Contesting a Will is Not About Greed As tragic as it is, abuse against our elders is on the rise. Whether by caretakers, friends, siblings, or even their own children, we are seeing more and more cases of seniors being abused into revising their will.
We know that this is a painful time for you, and you may be feeling guilty about your need to contest the will, but the first thing you need to know is that in most cases, disputing the legitimacy of a will is not about greed
A pretermitted child is a forgotten child who takes a part of their parents’ estate even if not mentioned in the will.
This discussion only applies where the parent dies testate, meaning the parent left a will. If the parent dies intestate, without a will, then the child would inherit a child’s portion the same as any other child and there is no need to resort to the pretermitted child statute.
The basic rules are that the child must be born after the will and is not otherwise provided for.
Many people are concerned about contesting a will in Texas because they know that the will has a no contest clause. (Almost all wills have a no contest clause in them).
In this podcast, we will discuss what you need to know about contesting a will with that clause in it.
Texas courts and the Texas Legislature have a reluctance to enforcing no contest clause because they tend to attempt to close the court's door whose purpose it is to fully litigate legal issues.
A bad person could obtain a will from someone who is mentally incompetent or obtain a will because of undue influence and the family would be afraid to bring those issues to a court for review.
The first thing to note is if a will cuts a beneficiary out completely, there is no reason for that beneficiary to be concerned about the no contest clause because he is already getting nothing. The no contest clause will have no effect on him.
For those who do receive a substantial amount under a will that they believe should be contested, the no contest clause is unenforceable if the contest was brought in good faith and with just cause.
So, the no contest clause should not be the major factor in deciding whether or not to contest a will.
Whether a will has been revoked or not is an issue that comes up in will contest. A recent Texas case showed some of the problems that can arise when one party claims that the will has not been revoked and the other party claims that it has been revoked.
A written will may not be revoked in Texas, except: by a subsequent will, codicil, or declaration in writing that is executed with like formalities; or, by the testator destroying or canceling the same or causing it to be destroyed or canceled in the testator's presence.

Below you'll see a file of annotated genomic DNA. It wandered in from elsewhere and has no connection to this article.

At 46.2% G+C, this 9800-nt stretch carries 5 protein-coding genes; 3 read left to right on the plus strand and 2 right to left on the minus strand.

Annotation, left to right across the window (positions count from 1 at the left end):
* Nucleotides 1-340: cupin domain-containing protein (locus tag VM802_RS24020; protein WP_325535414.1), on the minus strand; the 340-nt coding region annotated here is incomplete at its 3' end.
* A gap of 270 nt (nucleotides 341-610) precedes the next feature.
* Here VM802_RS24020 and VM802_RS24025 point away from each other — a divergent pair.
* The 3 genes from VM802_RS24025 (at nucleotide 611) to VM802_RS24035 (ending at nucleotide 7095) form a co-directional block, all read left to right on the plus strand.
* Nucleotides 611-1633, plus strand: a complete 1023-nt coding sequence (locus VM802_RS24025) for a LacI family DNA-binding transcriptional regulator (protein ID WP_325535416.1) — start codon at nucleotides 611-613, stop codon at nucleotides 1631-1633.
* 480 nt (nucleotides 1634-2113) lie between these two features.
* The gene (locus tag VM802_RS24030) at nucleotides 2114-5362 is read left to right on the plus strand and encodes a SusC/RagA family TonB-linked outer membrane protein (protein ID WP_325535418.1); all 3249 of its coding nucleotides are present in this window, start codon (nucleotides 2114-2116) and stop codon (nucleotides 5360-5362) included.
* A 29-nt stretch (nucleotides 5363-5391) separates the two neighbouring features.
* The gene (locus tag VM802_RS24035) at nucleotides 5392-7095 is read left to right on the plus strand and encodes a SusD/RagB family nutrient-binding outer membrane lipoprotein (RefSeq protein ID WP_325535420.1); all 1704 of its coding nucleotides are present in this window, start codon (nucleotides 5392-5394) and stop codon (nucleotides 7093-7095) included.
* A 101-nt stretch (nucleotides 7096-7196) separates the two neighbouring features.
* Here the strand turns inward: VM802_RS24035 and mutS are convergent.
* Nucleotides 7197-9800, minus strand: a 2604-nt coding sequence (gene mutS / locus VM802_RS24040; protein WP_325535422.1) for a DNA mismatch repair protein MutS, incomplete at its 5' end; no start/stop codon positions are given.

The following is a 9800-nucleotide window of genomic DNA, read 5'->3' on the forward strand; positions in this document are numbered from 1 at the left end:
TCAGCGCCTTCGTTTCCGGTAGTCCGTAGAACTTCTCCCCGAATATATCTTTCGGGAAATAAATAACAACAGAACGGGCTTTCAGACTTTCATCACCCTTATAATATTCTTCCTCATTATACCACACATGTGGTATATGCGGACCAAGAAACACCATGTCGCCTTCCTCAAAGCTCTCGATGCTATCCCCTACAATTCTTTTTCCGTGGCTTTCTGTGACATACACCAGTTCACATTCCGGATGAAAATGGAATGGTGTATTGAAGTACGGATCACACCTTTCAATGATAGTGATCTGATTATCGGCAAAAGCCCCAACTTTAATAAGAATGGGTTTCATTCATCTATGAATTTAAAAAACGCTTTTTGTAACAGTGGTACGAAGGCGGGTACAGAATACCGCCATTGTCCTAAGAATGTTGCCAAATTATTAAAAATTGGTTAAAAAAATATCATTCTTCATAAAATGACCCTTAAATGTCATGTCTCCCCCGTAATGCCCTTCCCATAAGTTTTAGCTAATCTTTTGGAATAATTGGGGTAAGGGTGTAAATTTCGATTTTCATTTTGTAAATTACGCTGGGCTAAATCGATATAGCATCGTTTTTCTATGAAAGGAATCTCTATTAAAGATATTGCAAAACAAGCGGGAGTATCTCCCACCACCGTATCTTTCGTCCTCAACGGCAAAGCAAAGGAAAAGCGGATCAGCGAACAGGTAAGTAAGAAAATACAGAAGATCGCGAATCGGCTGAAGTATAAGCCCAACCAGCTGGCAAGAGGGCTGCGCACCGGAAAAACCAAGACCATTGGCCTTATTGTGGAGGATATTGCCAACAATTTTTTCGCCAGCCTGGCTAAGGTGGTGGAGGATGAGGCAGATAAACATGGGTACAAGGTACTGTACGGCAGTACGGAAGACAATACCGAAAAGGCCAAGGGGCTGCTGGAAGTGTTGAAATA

In either case, a testator must have testamentary capacity to revoke a will just has he must have testamentary capacity to execute a will.
When a testator has a will in his possession at his death and the original will cannot be found, there is a presumption that the will was revoked. The interplay between the presumption of revocation and the requirement of testamentary is the subject of the case we discuss in this podcast.
Wills are sometimes contested because of a problem in the way the will was signed. This is often referred to as the execution of the will. In this podcast we are going to talk about the very basic requirements of executing a will in Texas. Then, we will discuss what problems arise from executing wills.
Visit our website at TexasInheritance.Com for more information.
If there is a topic relating to inheritance disputes that you would like to hear, email me at Robert@TexasInheritance.Com.
Thanks for listening.
A will isn’t open to be contested forever. Contesting a will is limited to filing within a certain amount of time - what the law refers to as the statute of limitations.
You may be surprised to learn that the statute of limitations for contesting wills does not start at the time of death, but when the will is admitted to probate.
That means that if you feel a will should be contested, you must act quickly. If you have a meritorious claim but you don't act quickly, your claim can be lost. This podcast discusses the issues that a person contesting a will must keep in mind. What are the time limits or statute of limitations? When do they start running?
Remember, contesting a will is not about greed. It is doing what is right to make sure that our elderly are not taken advantage of by someone. As tragic as it is, abuse against our elders is on the rise. Whether by caretakers, friends, siblings, or even their own children, we are seeing more and more cases of seniors being abused into revising their will.
You ordered a DNA test kit. When your received your results, you found out that your father was someone you did not know or did not know they were your father. Do you inherit his estate? We will discuss those issues in a Texas context.
I am Robert Ray, a Texas attorney who handles litigation involving inheritance disputes. I am Board Certified by the Texas Board of Legal Specialization in Personal Injury Trial Law. My principal office is in Lantana, Texas, in the Dallas/Fort Worth area but I handle cases all over Texas.
I produce these Podcast to briefly discuss current topics about Texas inheritance issues. You can find more information about Texas inheritance issues at my website, TexasInheritance.Com or on my blog at InheritanceLaws.Info.